I had an interesting situation come up tonight which surprisingly hasn’t happened before in my game. A combat had been going on for a while and eventually the monster decided to make a break for it. It ran off, provoking opportunity attacks in the process, and a couple of melee PCs gave chase and attacked it when the caught up. The creature was trying to escape so it wasn’t going to stop and fight them off it kept running on its turn and when it came to the PC’s turn they asked how close to the monster they were. I said that they were running after the creature so would be right by it (that’s how it was playing out in my head at least, because the creature continuing to move hadn’t triggered fresh opportunity attacks because the melee was “on the run”). The player naturally protested because they said they hadn’t said they’d moved, but then the creature would have moved out of melee provoking more opportunity attacks. So I said fine, the monster is now 40 ft away what do you want to do? They chose to hold their action.

It all was a bit unpleasant, which was sad as the combat had been exciting and fast paced till that point (and the monster was about to die on the next strike which is why it I thought the PC would want to be in melee range...)

So what would have been a smarter way to handle that?

Quick question - If the monster decided to run for it, why didn't it disengage and not provoke opportunity attacks? Was it just a matter of you wanting it to attack first, due to its nature?
 

iserith

Magic Wordsmith
Yeah, it was confusing because it was theater of the mind and in that moment my mind and the player’s mind were out of sync,

Yeah, a common problem of theater of the mind. It helps if the DM very stringently sticks to the play loop which would involve re-describing the environment as it currently stands at the start of every single turn. I do that even though I use maps almost all the time, but it's particularly important with theater of the mind. It allows for any misunderstandings to be resolved right away before it gets to a critical moment.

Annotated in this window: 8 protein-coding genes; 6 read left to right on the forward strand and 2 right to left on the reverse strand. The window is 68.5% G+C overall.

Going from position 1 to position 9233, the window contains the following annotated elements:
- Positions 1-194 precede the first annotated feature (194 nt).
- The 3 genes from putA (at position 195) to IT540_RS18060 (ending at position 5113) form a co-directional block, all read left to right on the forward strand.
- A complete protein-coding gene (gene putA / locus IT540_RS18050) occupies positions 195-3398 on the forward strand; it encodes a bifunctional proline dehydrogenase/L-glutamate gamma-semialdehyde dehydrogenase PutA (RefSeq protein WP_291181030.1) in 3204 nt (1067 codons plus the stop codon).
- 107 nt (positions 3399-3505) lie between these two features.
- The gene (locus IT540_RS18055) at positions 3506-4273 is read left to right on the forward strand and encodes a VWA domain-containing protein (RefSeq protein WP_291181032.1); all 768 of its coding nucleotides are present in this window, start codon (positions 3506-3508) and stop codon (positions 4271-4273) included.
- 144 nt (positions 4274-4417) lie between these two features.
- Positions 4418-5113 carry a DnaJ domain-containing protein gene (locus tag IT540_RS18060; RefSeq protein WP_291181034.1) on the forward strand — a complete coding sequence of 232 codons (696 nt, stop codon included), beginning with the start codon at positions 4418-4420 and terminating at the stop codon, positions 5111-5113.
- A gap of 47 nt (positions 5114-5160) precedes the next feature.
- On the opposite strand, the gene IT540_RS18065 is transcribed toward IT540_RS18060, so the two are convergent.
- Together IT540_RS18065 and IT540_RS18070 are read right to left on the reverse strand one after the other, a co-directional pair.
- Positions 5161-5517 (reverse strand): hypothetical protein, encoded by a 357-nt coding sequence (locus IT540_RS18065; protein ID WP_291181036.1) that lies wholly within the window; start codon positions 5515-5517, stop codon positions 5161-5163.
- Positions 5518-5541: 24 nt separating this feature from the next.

robus

Lowcountry Low Roller
It wasn’t really a chase because the monster couldn’t out run the PCs so they could keep up with it and harry it while it was trying to futilely escape with its last few HP. I probably should have ended it earlier but I was waiting for a good moment. Fortunately it happened right after as the weakest PC made a lucky killing shot with their bow.
 

robus

Lowcountry Low Roller
Quick question - If the monster decided to run for it, why didn't it disengage and not provoke opportunity attacks? Was it just a matter of you wanting it to attack first, due to its nature?
The creature had made a last round of attacks (5 attacks!) and then decided to make a break for it when it didn’t get TPK it was looking for.
 

Prakriti

Hi, I'm a Mindflayer, but don't let that worry you
I don't give the players anything. They earn it.

The way I typically handle chases is that if the PC or NPC/monster moves "off the map," then they dump into Chase mode if anyone pursues. Then we resolve things from there. Everyone knows what to expect this way and what to do if they want to run away or give chase.
But if there's nothing to be lost or gained, why draw it out? At most, flip a coin. Heads, the creature escapes; tails, the party kills it. Voila! Pointless chase scene resolved in seconds instead of minutes.
 
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robus

Lowcountry Low Roller
Yeesh. Then I can see why they wouldn't want to let it escape.

This does raise another question, though. How was your party able to keep up with a Tarrasque?

(And why do Tarrasques only have 40 ft. of movement? That seems ridiculously slow for something that large.)
Hasted and high level. And I see it as a lumbering beast rather than a sprinter.
 

iserith

Magic Wordsmith
But if there's nothing to be lost or gained, why draw it out? At most, flip a coin. Heads, the creature escapes. Tails, the party kills it. Pointless chase resolved in seconds instead of minutes.

I don't share your assumption that it's pointless or that there's nothing to be lost or gained. Also, what's being drawn out? If the players want to chase, that's on them. They could choose not to. The only thing that's up to me is to say the monster is fleeing.